But if we think of the welfare function as the utility function of the society, Proposition 2 provides us with an alternative demonstration of Arrow’s impossibility paradox and if we think of the welfare function as the utility function of the benefactor despot, Proposition 2 confirms the approximation (see Hayek, 1935), to the Austrian socialism impossibility theorem, that argues the incapacity of any government to accede completely to the tacit information and preferences that characterize the people.
With the concept of benefactor despot, we can consult behavioral economics to see that preference reversals appear in individuals in situations with or without uncertainty (see Thaler, 2016) and remember the public choice theory principle according to which, being the state the conjunction of individual wills it can’t be wiser than the conjunction of their knowledge.
So it is trivial that, when individuals present preference reversals, it is impossible to construct nor a cardinal neither an ordinal utility function. Von Neumann–Morgenstern’s theorem dictates a preference relation over lotteries can be represented by a cardinal utility function if and only if it is a “rational” preference relation and Debreu’s theorem says the proper about preference relations over certain baskets and an ordinal utility function. Since under preference reversals, at least the completeness axiom of preferences is broken, the demonstration is immediate because we can’t create a –welfare- function of –utility- functions if the latters don’t exist.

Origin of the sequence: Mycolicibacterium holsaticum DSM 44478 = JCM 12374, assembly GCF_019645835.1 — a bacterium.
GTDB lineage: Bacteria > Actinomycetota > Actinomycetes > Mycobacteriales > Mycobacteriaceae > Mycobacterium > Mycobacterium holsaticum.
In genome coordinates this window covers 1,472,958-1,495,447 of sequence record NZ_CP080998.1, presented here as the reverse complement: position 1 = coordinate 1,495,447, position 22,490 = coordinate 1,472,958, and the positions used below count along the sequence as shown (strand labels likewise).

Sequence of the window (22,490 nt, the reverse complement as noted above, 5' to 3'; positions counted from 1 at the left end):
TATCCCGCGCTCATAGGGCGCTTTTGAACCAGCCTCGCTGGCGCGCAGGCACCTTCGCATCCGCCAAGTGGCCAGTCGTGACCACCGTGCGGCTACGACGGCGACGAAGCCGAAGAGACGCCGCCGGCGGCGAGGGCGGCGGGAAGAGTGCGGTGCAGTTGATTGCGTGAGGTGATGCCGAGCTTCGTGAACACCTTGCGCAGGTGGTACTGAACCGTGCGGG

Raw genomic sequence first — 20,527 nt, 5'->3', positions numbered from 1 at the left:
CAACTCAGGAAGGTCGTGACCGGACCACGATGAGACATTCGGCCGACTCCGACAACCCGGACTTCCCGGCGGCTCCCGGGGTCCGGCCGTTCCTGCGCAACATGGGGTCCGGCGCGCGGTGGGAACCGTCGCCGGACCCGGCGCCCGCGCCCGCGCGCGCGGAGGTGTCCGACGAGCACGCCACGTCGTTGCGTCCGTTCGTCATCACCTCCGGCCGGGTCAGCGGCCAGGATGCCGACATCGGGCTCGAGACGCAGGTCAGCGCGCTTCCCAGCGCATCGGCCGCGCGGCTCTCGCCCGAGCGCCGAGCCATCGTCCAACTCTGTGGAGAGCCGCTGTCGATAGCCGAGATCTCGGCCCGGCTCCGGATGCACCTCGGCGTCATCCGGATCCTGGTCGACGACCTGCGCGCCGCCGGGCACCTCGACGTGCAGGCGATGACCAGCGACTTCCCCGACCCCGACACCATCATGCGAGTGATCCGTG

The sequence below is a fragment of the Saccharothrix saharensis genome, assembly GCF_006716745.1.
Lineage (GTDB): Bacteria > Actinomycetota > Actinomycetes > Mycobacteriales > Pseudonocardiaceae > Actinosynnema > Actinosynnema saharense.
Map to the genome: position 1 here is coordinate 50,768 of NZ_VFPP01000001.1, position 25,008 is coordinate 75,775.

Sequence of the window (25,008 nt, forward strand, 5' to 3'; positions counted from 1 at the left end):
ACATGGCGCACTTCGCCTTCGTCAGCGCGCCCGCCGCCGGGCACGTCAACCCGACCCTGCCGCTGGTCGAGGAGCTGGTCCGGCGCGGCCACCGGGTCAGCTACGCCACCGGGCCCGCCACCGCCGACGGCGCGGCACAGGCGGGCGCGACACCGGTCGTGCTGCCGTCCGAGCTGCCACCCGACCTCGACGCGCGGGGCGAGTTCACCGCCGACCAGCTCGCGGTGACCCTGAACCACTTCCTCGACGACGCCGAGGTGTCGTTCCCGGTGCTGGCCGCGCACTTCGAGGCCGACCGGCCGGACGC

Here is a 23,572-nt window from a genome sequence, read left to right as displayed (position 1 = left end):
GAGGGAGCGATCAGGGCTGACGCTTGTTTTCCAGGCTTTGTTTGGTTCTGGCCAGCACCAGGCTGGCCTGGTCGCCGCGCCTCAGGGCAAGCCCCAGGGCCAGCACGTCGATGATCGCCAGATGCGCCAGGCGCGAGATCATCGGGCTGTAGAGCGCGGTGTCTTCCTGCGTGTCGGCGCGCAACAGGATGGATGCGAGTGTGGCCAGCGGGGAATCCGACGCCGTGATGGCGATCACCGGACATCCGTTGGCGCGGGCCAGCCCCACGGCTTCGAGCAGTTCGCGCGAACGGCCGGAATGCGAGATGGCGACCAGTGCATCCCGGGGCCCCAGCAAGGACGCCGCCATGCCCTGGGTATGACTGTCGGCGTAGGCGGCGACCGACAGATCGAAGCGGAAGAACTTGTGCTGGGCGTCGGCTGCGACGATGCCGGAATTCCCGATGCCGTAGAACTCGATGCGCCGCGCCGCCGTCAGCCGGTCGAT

According to the standard point of view, we can come up with an even simpler example that provides the same: if a human presents the endowment effect, the same basket would yield two different numbers of “utils” (depending on whether the individuals already own the basket or not). If we have two dependent results for the same independent variable, we don’t have a function. And again, since a utility function doesn’t exist for this individual, we can’t create a social utility function that incorporates it.
This last reasoning ends up by enforcing the lesson of Proposition 2: politicians are also humans. Even with the best intentions, politicians suffer from biases that could make their labor inefficient –the trends to value excessively the achievements of the administration, to set proposals that are “bread for today and hunger for tomorrow” or to have highly optimistic expectations that then lead to resistance to change course- (Kahnemann, 2012, pp. 342-347).
LIST OF REFERENCES
Harsanyi, J. (1955). Cardinal Welfare, Individualistic Ethics, and Interpersonal Comparisons of Utility. Journal of Political Economy, 63(4), 309-321.
Hayek, F. (1935). The present state of the debate. In: Hayek, F. (ed). Collectivist economic planning (1st ed.). Pp 201-243. London, UK: Routledge & Kegan Paul LTD.
Kahnemann, D. (2012). Pensar rápido, pensar despacio. Barcelona, España: Debolsillo.
Mas-Colell, A.; Whinston, M. & Green, J. (1995). Microeconomic theory. New York, United States: Oxford University Press.
Maté, J. & Pérez, C. (2007). Microeconomía avanzada: cuestiones y ejercicios resueltos. Madrid, España: Pearson Prentice Hall.
Thaler, R. (2016) Todo lo que aprendido con la psicología económica. Barcelona, España: Booket.